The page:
Find out what it's like on other planets. Learn how far away the stars are. Try a fun, space-themed project.
Constellations can help you sort the twinkling dots scattered across the night sky. Connect the stars to see what deep-sky wonders emerge.
The Sun, an average-sized, middle-aged star, formed almost 5 billion years ago from a cloud of gas and dust.
Mercury, the closest planet to the Sun, takes only 88 days to orbit the Sun.
The surface of Venus, the brightest object in the sky after the Sun and Moon, is covered with craters, mountains, volcanos, and lava plains.
Earth is the third planet from the Sun and takes 23 hours, 56 minutes to spin on its axis one time.
The Moon, located 238,000 miles from Earth, has a temperature of 225° F during the day and drops down to –243° at night.
Rust in the soil creates the Red Planet's signature color.
Jupiter is the largest planet in our solar system, with a diameter of 89,000 miles.
Saturn, the sixth planet from the Sun, has a ring system made up of ice and rock particles, some as big as a minivan.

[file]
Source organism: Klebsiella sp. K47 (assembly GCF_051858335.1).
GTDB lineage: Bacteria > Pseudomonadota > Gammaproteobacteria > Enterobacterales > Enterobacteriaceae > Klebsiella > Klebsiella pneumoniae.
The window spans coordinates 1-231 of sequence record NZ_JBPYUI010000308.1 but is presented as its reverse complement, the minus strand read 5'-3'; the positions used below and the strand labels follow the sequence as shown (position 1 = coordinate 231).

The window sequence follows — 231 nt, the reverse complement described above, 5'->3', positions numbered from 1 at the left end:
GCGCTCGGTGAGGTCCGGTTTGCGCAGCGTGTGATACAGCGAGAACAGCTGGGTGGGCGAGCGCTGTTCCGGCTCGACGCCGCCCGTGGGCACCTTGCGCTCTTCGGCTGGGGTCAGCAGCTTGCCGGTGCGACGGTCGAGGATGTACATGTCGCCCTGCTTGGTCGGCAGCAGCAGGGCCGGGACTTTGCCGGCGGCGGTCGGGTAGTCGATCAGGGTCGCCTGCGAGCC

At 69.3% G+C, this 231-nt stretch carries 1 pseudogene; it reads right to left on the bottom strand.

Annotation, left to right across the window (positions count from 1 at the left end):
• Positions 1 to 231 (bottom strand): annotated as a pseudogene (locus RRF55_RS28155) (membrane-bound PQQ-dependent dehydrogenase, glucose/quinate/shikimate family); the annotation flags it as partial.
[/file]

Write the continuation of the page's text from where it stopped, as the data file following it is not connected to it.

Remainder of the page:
Uranus, the third-largest planet in the solar system, has an average temperature of –350° F and does not have a solid surface.
Neptune has 13 moons; the two largest are Triton and Nereid.
Pluto, reclassified as a dwarf planet in 2006, is located nearly 40 times as far from the Sun as Earth.
Asteroids, chunks of rock and metal that orbit the Sun, sometimes collide with the Earth. This is one possible explanation for the extinction of dinosaurs.
Comets, thought to be leftovers of the early solar system, are made of dust, rocks, organic compounds, and ice.
Observe the changing position of the Sun to determine the cardinal points.
Grab a thick blanket to lie back on and your favorite pair of binoculars. It's time to take your child on a tour of the Milky Way.
Make yourself looney by viewing craters and even making your own.
Look for this icon. This denotes premium subscriber content.
Learn more »